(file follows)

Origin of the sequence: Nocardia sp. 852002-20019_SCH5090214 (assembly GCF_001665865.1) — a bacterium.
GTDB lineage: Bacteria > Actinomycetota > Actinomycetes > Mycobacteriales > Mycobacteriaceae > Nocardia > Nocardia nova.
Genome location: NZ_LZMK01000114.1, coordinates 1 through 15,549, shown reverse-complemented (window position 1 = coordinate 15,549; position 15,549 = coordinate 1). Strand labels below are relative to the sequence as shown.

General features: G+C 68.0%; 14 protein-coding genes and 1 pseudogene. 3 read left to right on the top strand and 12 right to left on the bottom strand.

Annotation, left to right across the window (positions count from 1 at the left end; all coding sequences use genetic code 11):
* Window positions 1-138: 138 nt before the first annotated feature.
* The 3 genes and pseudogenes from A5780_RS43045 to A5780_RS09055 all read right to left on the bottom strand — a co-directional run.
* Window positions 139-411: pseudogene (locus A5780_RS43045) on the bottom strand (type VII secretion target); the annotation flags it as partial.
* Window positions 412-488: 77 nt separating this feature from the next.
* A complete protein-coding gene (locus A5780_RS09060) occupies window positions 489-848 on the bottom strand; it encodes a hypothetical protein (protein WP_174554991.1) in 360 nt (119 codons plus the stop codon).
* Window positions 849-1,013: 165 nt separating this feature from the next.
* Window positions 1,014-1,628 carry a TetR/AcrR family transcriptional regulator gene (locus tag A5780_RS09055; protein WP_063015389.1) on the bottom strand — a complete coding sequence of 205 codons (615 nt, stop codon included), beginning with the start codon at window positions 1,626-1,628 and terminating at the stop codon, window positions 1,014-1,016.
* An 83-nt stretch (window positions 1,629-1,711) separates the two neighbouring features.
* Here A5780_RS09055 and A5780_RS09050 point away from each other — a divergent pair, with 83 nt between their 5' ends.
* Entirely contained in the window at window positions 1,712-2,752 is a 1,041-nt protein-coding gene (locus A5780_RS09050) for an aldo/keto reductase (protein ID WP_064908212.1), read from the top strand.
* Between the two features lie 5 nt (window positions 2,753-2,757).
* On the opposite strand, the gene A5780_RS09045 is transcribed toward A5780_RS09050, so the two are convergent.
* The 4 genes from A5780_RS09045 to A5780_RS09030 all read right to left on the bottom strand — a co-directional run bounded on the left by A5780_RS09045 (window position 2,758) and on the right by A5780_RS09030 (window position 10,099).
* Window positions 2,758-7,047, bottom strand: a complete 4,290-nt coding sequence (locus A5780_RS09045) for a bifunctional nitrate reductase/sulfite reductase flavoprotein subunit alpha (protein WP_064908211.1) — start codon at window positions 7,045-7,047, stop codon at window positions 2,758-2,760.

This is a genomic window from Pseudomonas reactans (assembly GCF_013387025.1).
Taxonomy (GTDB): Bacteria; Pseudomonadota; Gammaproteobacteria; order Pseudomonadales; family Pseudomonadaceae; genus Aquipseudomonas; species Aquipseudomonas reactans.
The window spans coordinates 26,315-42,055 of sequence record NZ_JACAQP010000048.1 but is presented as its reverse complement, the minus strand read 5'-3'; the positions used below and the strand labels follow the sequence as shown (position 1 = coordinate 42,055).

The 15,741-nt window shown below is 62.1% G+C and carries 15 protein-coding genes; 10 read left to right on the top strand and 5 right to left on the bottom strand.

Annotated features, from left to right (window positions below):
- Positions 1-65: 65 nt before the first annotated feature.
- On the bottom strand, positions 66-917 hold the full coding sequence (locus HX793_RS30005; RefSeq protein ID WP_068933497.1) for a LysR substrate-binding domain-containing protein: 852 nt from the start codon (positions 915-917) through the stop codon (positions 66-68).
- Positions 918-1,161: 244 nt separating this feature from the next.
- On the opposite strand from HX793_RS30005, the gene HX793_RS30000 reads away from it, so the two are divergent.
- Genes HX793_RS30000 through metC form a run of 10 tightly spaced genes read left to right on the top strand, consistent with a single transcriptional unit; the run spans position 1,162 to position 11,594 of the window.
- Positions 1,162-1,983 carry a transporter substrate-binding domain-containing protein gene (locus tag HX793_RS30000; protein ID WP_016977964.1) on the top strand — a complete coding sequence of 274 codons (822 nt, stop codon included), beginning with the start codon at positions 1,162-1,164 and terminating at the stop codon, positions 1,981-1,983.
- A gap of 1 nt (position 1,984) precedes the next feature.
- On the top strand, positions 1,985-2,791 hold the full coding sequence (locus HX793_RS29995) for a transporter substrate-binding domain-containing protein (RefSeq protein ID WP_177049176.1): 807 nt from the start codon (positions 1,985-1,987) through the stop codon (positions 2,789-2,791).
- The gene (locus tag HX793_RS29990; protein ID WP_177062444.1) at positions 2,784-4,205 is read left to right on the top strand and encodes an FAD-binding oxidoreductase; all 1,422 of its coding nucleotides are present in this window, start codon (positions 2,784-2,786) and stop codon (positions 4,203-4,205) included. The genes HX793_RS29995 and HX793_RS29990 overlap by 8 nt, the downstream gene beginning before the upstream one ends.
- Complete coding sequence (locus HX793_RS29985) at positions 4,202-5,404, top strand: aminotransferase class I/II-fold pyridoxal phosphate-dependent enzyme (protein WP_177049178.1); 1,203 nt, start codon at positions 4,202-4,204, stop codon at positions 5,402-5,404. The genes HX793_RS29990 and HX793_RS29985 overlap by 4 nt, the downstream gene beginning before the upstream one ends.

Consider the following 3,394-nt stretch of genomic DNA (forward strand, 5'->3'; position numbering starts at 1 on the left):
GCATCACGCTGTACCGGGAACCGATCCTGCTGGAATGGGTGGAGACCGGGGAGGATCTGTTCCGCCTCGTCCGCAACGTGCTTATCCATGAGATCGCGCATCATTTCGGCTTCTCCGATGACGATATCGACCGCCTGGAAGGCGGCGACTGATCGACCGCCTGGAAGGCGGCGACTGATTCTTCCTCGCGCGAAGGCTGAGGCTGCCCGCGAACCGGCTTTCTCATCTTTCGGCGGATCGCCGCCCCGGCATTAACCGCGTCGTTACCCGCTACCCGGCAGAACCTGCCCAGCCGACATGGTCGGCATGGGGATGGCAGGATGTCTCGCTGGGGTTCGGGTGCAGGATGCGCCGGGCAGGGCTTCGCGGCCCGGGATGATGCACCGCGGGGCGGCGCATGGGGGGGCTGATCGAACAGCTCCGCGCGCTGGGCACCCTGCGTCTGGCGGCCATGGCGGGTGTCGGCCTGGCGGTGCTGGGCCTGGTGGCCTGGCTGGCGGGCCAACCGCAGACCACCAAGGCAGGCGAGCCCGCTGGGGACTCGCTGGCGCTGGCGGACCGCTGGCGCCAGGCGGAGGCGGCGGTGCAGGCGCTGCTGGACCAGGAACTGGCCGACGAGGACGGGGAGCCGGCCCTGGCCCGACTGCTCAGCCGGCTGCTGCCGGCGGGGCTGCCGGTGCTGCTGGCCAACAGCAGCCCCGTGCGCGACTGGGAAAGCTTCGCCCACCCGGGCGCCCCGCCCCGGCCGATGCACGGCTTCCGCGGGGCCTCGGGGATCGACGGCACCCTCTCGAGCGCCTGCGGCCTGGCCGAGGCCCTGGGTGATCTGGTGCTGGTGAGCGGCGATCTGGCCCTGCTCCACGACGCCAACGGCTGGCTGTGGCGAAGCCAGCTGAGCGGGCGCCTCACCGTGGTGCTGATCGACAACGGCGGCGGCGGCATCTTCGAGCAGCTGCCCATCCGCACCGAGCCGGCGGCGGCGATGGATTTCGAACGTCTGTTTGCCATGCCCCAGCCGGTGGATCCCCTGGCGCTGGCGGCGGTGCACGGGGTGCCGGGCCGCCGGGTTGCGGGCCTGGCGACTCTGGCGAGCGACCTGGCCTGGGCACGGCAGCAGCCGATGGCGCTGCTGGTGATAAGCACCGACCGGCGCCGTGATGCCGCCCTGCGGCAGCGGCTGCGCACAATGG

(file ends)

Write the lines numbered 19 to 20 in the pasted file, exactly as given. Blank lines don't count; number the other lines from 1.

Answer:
* Window positions 2,758-7,047, bottom strand: a complete 4,290-nt coding sequence (locus A5780_RS09045) for a bifunctional nitrate reductase/sulfite reductase flavoprotein subunit alpha (protein WP_064908211.1) — start codon at window positions 7,045-7,047, stop codon at window positions 2,758-2,760.

This is a genomic window from Pseudomonas reactans (assembly GCF_013387025.1).